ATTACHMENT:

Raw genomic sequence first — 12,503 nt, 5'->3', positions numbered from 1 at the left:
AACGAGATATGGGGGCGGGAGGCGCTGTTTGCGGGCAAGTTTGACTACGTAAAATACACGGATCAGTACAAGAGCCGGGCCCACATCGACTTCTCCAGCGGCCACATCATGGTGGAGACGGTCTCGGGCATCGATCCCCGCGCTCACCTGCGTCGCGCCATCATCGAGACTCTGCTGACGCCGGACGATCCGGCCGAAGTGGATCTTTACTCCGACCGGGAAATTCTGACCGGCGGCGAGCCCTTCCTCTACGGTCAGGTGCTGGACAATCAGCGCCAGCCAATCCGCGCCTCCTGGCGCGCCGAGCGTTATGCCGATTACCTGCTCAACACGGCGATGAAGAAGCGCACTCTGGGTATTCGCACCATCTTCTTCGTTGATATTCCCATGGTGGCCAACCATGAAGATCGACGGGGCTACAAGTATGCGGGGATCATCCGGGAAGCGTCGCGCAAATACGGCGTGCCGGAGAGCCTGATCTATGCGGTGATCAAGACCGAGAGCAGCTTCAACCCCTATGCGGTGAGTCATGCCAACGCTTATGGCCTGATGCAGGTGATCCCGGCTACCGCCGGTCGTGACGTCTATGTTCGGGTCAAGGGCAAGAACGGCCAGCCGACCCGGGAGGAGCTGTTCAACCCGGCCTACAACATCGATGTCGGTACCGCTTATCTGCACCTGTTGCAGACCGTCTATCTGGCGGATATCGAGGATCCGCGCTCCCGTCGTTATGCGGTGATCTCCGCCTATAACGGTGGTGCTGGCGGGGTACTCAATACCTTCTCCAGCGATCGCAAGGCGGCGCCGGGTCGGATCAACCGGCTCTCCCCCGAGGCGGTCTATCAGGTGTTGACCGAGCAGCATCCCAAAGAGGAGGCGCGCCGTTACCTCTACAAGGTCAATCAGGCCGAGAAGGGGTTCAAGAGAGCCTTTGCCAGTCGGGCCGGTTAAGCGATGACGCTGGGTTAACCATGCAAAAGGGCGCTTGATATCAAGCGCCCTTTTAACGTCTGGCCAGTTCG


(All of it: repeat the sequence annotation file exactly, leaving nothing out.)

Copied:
Raw genomic sequence first — 12,503 nt, 5'->3', positions numbered from 1 at the left:
AACGAGATATGGGGGCGGGAGGCGCTGTTTGCGGGCAAGTTTGACTACGTAAAATACACGGATCAGTACAAGAGCCGGGCCCACATCGACTTCTCCAGCGGCCACATCATGGTGGAGACGGTCTCGGGCATCGATCCCCGCGCTCACCTGCGTCGCGCCATCATCGAGACTCTGCTGACGCCGGACGATCCGGCCGAAGTGGATCTTTACTCCGACCGGGAAATTCTGACCGGCGGCGAGCCCTTCCTCTACGGTCAGGTGCTGGACAATCAGCGCCAGCCAATCCGCGCCTCCTGGCGCGCCGAGCGTTATGCCGATTACCTGCTCAACACGGCGATGAAGAAGCGCACTCTGGGTATTCGCACCATCTTCTTCGTTGATATTCCCATGGTGGCCAACCATGAAGATCGACGGGGCTACAAGTATGCGGGGATCATCCGGGAAGCGTCGCGCAAATACGGCGTGCCGGAGAGCCTGATCTATGCGGTGATCAAGACCGAGAGCAGCTTCAACCCCTATGCGGTGAGTCATGCCAACGCTTATGGCCTGATGCAGGTGATCCCGGCTACCGCCGGTCGTGACGTCTATGTTCGGGTCAAGGGCAAGAACGGCCAGCCGACCCGGGAGGAGCTGTTCAACCCGGCCTACAACATCGATGTCGGTACCGCTTATCTGCACCTGTTGCAGACCGTCTATCTGGCGGATATCGAGGATCCGCGCTCCCGTCGTTATGCGGTGATCTCCGCCTATAACGGTGGTGCTGGCGGGGTACTCAATACCTTCTCCAGCGATCGCAAGGCGGCGCCGGGTCGGATCAACCGGCTCTCCCCCGAGGCGGTCTATCAGGTGTTGACCGAGCAGCATCCCAAAGAGGAGGCGCGCCGTTACCTCTACAAGGTCAATCAGGCCGAGAAGGGGTTCAAGAGAGCCTTTGCCAGTCGGGCCGGTTAAGCGATGACGCTGGGTTAACCATGCAAAAGGGCGCTTGATATCAAGCGCCCTTTTAACGTCTGGCCAGTTCG